New tuners slightly too wide

Daniel.S

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Hey guys I got some new(old) tuner and they’re .2mm too wide to fit in the peg head holes.
They’re the same footprint otherwise.
What is the best way of going about this? Shaving down the tuner shaft or slightly widening the holes.
@ARandall I think you might be able to help me with this since you know what a mm is.
Thanks!
 

ARandall

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.2 is pretty tiny.
There are a couple of tuners that are tapered rather than being say 10mm all the way through.....I think Grover and Schaller are some that have this 'feature'.
What overall size are we talking about here for both tuner and wood.
 

LtDave32

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Hey guys I got some new(old) tuner and they’re .2mm too wide to fit in the peg head holes.
They’re the same footprint otherwise.
What is the best way of going about this? Shaving down the tuner shaft or slightly widening the holes.
@ARandall I think you might be able to help me with this since you know what a mm is.
Thanks!
We Yanks know what a mm is, we simply don't have much use for them.

ARandall is right, he usually is. it's likely the taper.

Stew Mac sells an affordable little reamer that will fix this up for you.
 

Daniel.S

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Sorry should have specified which tuners I'm using. (Silly me)

They're both Schaller, one is chrome one is black. The black one is .2mm thicker. I'm thinking the extra paint is making it not fit.
 

LtDave32

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Still, the peghead reamer ought to work for you:

reamer

Using a peghead reamer is the fastest, easiest way to square away this issue.

The reamer above, or another of your choice.
 

Daniel.S

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Still, the peghead reamer ought to work for you:

reamer

Using a peghead reamer is the fastest, easiest way to square away this issue.

The reamer above, or another of your choice.
Cool thanks Dave! Looks like that'll solve my problem.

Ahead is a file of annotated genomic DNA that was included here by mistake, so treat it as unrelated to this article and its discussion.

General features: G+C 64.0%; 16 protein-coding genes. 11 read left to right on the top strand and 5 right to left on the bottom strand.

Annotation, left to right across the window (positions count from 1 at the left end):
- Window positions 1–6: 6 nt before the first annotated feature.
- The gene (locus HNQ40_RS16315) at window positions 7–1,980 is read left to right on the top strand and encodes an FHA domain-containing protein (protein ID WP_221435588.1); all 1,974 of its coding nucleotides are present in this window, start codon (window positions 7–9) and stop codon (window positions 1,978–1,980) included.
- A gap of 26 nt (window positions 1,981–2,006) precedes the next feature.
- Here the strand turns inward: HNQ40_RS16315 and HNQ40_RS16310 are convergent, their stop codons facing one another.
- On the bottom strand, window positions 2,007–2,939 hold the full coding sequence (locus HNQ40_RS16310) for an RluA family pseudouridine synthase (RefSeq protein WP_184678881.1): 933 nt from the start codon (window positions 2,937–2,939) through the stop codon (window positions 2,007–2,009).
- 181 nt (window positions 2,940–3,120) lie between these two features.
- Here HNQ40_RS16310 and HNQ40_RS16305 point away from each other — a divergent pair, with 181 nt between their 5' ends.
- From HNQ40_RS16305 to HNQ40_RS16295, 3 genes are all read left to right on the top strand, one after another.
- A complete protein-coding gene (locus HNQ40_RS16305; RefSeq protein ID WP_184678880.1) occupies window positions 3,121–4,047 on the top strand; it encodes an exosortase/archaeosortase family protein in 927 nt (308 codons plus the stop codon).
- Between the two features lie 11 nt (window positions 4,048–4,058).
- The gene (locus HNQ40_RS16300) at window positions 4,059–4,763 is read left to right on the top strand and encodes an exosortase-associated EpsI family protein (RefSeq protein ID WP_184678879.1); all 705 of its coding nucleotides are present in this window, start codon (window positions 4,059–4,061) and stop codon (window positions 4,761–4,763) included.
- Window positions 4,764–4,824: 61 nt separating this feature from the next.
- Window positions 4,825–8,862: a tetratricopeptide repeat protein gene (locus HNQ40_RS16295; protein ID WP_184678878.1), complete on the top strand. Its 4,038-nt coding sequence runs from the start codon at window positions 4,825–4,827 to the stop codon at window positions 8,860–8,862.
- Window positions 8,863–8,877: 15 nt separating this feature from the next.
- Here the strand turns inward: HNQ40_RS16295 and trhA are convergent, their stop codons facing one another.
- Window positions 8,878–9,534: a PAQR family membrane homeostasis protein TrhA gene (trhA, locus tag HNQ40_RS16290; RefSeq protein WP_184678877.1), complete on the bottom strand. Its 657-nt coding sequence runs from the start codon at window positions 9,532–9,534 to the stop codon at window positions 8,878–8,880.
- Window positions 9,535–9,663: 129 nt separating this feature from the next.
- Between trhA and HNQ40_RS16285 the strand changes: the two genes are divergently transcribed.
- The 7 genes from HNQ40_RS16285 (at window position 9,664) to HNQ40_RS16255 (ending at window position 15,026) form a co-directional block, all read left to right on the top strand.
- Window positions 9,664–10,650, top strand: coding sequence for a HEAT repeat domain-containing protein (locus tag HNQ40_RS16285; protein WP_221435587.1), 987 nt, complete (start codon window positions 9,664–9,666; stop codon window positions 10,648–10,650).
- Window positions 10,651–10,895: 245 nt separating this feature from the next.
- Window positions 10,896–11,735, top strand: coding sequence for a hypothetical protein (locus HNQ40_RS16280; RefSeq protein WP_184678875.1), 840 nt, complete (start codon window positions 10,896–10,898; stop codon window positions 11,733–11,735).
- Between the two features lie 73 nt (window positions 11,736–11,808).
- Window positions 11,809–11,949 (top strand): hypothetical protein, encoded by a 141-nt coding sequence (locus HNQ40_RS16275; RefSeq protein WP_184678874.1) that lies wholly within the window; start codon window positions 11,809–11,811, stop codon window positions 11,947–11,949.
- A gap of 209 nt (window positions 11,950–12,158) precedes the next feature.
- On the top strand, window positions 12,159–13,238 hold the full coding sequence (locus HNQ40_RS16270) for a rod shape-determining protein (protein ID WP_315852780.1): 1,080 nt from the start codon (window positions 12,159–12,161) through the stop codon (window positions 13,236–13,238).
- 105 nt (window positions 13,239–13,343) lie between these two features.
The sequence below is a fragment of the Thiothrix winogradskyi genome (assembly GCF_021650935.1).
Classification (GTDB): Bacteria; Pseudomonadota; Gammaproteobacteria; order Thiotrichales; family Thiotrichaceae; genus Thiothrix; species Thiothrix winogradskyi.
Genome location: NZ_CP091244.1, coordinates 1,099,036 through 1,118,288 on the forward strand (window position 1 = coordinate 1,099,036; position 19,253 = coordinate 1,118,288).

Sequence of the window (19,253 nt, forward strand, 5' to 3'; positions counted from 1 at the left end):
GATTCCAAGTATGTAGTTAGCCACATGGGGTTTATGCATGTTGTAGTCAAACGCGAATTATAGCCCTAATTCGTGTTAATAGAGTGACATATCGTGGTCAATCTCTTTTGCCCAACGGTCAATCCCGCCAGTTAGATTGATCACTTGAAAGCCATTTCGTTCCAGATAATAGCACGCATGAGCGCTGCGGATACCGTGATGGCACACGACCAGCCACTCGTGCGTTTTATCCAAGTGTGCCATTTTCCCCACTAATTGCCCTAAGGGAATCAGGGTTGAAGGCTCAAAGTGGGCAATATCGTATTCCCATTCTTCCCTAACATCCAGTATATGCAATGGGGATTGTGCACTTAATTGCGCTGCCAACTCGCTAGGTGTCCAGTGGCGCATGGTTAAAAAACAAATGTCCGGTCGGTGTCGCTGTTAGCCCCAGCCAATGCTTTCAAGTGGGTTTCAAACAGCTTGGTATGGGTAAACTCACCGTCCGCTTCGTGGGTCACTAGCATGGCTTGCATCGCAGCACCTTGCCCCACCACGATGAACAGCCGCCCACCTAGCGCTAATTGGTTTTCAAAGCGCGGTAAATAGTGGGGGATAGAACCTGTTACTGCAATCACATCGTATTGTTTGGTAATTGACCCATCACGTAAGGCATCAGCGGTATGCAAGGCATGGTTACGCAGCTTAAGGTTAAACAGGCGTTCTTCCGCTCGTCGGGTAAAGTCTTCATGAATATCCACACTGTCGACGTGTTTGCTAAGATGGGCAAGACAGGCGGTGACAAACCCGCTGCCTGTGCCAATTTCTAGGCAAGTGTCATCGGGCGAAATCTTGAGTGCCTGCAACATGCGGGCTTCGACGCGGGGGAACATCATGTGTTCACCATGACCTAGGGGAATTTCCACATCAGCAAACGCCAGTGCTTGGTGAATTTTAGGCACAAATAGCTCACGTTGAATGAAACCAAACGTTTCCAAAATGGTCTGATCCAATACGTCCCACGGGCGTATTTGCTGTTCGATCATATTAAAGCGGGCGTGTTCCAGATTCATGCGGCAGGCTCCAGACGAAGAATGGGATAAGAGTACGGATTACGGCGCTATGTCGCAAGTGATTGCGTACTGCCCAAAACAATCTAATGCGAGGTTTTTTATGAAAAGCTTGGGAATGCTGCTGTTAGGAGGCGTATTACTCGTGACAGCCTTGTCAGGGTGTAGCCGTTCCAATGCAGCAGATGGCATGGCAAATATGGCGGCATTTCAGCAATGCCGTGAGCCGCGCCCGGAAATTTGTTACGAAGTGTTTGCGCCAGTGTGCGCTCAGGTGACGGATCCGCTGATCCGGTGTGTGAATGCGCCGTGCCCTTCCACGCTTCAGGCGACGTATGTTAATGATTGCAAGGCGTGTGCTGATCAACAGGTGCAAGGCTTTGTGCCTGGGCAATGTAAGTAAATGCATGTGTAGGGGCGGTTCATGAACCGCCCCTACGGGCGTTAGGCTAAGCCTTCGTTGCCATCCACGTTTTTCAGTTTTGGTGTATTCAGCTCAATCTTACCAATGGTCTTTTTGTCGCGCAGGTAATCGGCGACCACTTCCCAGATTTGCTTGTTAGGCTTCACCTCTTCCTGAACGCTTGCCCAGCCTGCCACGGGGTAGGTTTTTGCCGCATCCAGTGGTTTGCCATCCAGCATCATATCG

Would be nice to try find something here so I don't have to wait a month for it. Considering it's almost Christmas!
Edit: I also need to get a T handle for it as well?
 

ARandall

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There are a couple of places here.....but they charge like a wounded bull on some things:


Reamers also might be got from Total Tools or Bunnings. Its a bit more of a specialty item but who knows.....it might be stocked.
 

LtDave32

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Cool thanks Dave! Looks like that'll solve my problem.
Would be nice to try find something here so I don't have to wait a month for it. Considering it's almost Christmas!
Check out some of your local tool suppliers for a tapered reamer from 0 to 10mm. that ought to do you.

EDIT, Randall covered it.
 

Daniel.S

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Beauty! Thanks heaps guys.
Once I get it probably best to try it on a scrap a piece of wood...
 

Neemo

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I need to do make holes larger for usa pots replacing import pots in an epiphone lp junior...but i was just going to carefully use a round file...not a good idea?
 

Roxy13

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I did manage to get Grovers installed into an Edwards that previously had Gotoh vintage tuners using a $2.99 Harbor Freight reamer, but it wasn't fun.
 

Daniel.S

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I need to do make holes larger for usa pots replacing import pots in an epiphone lp junior...but i was just going to carefully use a round file...not a good idea?
There would be a possibility of making the holes oval instead of perfectly round.
 

LtDave32

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There would be a possibility of making the holes oval instead of perfectly round.
Beat me to it.

You can count on it going oval if you use a rat-tail file.
 

Lester

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The Harbor Freight reamer, used with a little caution, worked fine for me reaming to fit Grovers in an Epi.

That was a substantial increase, much more than you need. I used the reamer from each side of the headstock to increase the diameter at the surface. I figured the reamer would cut more gently and avoid cracking off the finish or edges of the hole. Then I used a bradpoint drill bit (Something like this: https://www.grainger.com/product/19TH20 ) to cut the straight sides. I used the drill bit by hand, letting the side flutes do the cutting.

On the OH, at .2mm, sandpaper on a dowel by hand might be a better choice than a cutting tool. Just sort of clean the holes.

Disclaimer: Not a Luthier, more of a wood worker.
 


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